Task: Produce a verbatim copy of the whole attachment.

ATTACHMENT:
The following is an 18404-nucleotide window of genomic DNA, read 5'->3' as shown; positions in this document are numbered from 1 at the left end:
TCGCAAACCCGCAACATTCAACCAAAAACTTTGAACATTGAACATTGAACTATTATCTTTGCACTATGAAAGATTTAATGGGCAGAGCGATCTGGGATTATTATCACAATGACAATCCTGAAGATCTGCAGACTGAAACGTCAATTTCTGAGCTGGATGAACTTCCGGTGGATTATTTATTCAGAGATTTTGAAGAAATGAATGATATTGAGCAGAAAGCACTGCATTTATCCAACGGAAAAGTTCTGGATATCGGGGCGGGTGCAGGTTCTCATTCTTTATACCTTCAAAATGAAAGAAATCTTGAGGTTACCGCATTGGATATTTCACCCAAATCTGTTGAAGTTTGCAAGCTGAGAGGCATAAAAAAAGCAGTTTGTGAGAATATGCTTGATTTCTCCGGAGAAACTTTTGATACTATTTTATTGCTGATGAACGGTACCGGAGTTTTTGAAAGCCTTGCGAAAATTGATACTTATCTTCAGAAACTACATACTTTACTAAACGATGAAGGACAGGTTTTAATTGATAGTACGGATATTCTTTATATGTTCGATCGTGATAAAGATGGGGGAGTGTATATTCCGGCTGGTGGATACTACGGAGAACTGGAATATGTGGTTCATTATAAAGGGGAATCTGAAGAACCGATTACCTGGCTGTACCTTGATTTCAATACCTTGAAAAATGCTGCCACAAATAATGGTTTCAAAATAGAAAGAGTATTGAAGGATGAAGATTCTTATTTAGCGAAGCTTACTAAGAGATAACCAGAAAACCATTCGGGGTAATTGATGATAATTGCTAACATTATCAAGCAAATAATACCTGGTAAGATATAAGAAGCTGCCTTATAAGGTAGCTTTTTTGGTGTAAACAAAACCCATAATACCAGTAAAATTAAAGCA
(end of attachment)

The following is an 18404-nucleotide window of genomic DNA, read 5'->3' as shown; positions in this document are numbered from 1 at the left end:
TCGCAAACCCGCAACATTCAACCAAAAACTTTGAACATTGAACATTGAACTATTATCTTTGCACTATGAAAGATTTAATGGGCAGAGCGATCTGGGATTATTATCACAATGACAATCCTGAAGATCTGCAGACTGAAACGTCAATTTCTGAGCTGGATGAACTTCCGGTGGATTATTTATTCAGAGATTTTGAAGAAATGAATGATATTGAGCAGAAAGCACTGCATTTATCCAACGGAAAAGTTCTGGATATCGGGGCGGGTGCAGGTTCTCATTCTTTATACCTTCAAAATGAAAGAAATCTTGAGGTTACCGCATTGGATATTTCACCCAAATCTGTTGAAGTTTGCAAGCTGAGAGGCATAAAAAAAGCAGTTTGTGAGAATATGCTTGATTTCTCCGGAGAAACTTTTGATACTATTTTATTGCTGATGAACGGTACCGGAGTTTTTGAAAGCCTTGCGAAAATTGATACTTATCTTCAGAAACTACATACTTTACTAAACGATGAAGGACAGGTTTTAATTGATAGTACGGATATTCTTTATATGTTCGATCGTGATAAAGATGGGGGAGTGTATATTCCGGCTGGTGGATACTACGGAGAACTGGAATATGTGGTTCATTATAAAGGGGAATCTGAAGAACCGATTACCTGGCTGTACCTTGATTTCAATACCTTGAAAAATGCTGCCACAAATAATGGTTTCAAAATAGAAAGAGTATTGAAGGATGAAGATTCTTATTTAGCGAAGCTTACTAAGAGATAACCAGAAAACCATTCGGGGTAATTGATGATAATTGCTAACATTATCAAGCAAATAATACCTGGTAAGATATAAGAAGCTGCCTTATAAGGTAGCTTTTTTGGTGTAAACAAAACCCATAATACCAGTAAAATTAAAGCA